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Surge in China-US diplomatic activity welcomed by world

Foreign Minister Wang Yi has raised hopes of a meeting between countries’ presidents following talks with American envoy and counterpart Antony Blinken

SCMP Editorial

November 2, 2022

Chinese State Councilor and Foreign Minister Wang Yi meets with US ambassador to China Nicholas Burns on Friday. Photo: Xinhua

If the leaders of China and the United States keep talking, it will be positive for relations currently stalled at a critical juncture. There are just two weeks for the two sides to agree on a meeting between Xi Jinping and Joe Biden on neutral ground – the sidelines of a Group of 20 summit in Bali.

Until recently that prospect seemed problematic, amid worsening tensions over China’s stance on Russia’s invasion of Ukraine, anger over US House Speaker Nancy Pelosi’s visit to Taiwan and a continued crackdown on tech exports aimed at containing China’s rise.

Remaining cooperation, such as on climate change, had also broken down.

Without clear signals and some straight talking, resumption of constructive dialogue at the highest level seemed unlikely. In that respect Foreign Minister Wang Yi, newly elevated to the Politburo and State Council and likely to be the next chief foreign policy aide, set the ball rolling over the weekend.

He had his first official meeting with the new US ambassador to Beijing since he took up the posting in March, followed by a call with US Secretary of State Antony Blinken.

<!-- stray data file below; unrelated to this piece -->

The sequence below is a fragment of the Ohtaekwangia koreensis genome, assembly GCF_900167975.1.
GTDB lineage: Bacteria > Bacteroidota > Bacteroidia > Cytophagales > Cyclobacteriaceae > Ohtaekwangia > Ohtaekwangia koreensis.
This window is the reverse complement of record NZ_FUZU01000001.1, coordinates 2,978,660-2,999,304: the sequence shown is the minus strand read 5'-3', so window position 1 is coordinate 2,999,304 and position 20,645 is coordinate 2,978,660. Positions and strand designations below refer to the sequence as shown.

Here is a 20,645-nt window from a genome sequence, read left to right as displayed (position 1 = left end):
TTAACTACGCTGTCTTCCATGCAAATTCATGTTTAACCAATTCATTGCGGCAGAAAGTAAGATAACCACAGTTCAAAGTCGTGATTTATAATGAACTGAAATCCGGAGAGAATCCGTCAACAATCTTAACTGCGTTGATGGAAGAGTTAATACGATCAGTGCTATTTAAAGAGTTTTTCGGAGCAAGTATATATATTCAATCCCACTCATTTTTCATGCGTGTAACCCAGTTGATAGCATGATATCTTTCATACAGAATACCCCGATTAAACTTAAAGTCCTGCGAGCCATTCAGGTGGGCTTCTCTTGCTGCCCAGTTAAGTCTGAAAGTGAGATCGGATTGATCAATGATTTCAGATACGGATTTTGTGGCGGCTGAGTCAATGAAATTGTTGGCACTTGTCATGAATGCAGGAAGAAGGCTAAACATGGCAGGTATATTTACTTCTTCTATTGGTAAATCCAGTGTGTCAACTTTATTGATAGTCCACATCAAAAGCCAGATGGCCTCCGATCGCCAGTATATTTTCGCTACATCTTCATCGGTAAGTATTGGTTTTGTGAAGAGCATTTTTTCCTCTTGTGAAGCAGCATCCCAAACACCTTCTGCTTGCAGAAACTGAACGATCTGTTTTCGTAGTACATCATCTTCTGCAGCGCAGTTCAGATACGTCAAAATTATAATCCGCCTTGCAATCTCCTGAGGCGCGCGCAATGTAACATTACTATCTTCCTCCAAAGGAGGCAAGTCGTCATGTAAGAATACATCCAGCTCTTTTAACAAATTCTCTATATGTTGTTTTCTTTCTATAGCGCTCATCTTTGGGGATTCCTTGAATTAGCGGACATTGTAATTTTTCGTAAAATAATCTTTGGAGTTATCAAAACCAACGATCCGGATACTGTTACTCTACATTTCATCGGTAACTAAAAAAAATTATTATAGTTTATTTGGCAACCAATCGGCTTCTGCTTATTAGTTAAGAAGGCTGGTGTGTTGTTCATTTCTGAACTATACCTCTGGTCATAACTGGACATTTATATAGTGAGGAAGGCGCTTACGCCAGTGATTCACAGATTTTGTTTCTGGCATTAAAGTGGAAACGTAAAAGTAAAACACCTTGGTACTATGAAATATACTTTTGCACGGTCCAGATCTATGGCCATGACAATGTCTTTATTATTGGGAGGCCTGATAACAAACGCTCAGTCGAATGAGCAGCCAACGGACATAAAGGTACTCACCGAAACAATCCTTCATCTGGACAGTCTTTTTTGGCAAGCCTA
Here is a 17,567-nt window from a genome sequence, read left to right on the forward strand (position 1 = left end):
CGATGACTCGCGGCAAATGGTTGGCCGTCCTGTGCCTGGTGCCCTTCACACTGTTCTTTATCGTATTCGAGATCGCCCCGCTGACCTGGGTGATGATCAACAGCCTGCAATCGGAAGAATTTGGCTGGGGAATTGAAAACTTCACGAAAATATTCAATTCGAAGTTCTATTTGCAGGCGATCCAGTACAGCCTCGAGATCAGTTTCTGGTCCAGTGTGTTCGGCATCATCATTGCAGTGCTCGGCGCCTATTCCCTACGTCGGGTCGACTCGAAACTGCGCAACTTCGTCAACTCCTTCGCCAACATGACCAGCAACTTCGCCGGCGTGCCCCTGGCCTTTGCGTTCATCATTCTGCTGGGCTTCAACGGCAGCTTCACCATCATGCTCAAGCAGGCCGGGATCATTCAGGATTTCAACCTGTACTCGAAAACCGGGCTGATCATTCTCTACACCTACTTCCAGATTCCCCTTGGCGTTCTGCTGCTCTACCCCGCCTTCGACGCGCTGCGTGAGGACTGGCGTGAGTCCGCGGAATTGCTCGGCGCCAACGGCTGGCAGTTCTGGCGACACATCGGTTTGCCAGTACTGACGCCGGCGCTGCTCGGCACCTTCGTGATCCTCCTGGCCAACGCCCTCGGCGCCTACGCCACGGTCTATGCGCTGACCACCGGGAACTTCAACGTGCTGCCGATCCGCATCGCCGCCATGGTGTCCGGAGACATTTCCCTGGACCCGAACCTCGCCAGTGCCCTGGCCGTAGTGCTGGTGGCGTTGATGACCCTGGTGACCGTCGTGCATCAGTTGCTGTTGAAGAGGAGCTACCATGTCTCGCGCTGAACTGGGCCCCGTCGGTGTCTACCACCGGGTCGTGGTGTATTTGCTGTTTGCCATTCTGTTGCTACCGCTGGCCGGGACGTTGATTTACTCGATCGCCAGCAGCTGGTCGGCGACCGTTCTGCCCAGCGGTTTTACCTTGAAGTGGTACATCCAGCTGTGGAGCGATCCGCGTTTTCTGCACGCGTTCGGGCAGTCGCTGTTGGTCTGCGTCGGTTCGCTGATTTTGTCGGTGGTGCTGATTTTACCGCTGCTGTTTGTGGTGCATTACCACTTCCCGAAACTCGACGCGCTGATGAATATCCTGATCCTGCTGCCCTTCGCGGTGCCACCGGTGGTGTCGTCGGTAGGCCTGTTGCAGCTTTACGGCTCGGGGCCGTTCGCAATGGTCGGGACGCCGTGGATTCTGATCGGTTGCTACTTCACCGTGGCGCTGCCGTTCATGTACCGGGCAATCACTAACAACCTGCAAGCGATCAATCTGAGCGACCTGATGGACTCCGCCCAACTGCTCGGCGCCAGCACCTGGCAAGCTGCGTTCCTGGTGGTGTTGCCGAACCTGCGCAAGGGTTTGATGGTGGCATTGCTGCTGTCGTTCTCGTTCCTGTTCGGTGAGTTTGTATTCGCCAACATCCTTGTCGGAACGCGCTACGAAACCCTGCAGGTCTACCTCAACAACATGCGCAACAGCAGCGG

The signs are good that the way is being cleared for Xi and Biden to meet, to the relief of a world all too aware of the need for the two main powers to get along.

Beijing has acknowledged that both sides have their bottom lines. Wang told US envoy Nicholas Burns that “as the two major countries, China and the United States will not be able to change each other”, and warned the US not to try to contain China.

Beijing quoted Burns as saying the US was willing to “strengthen communication, manage disputes and push for cooperation”.

Xi set the tone in his first message to the US after cementing his third term as leader, saying China was ready to find the “right way” to get along with the US and wanted bilateral relations back to “sound and steady development”.

After meeting Burns, Wang called Blinken, saying bilateral relations needed to return to a normal track and that Communist Party policies, such as opening up, would remain consistent after last month’s 20th party congress.

These contacts signal a welcome surge in diplomatic activity following the relative isolation of Covid-19. It is not confined to China and the US, or major powers and trading partners.

Ahead of German Chancellor Olaf Scholz’s visit to China on Friday, and a possible meeting between Xi and Biden, Beijing is welcoming leaders from Pakistan and Vietnam and expanding economic engagement with Africa. It is clearly signalling global priorities beyond the relationship with Washington.

The overall diplomatic direction, however, remains focused on China-US relations and the need for them to coexist more peacefully. Hence the recognition that neither side can change the other – a basis for mutual respect and cooperation to make the world a more secure place.


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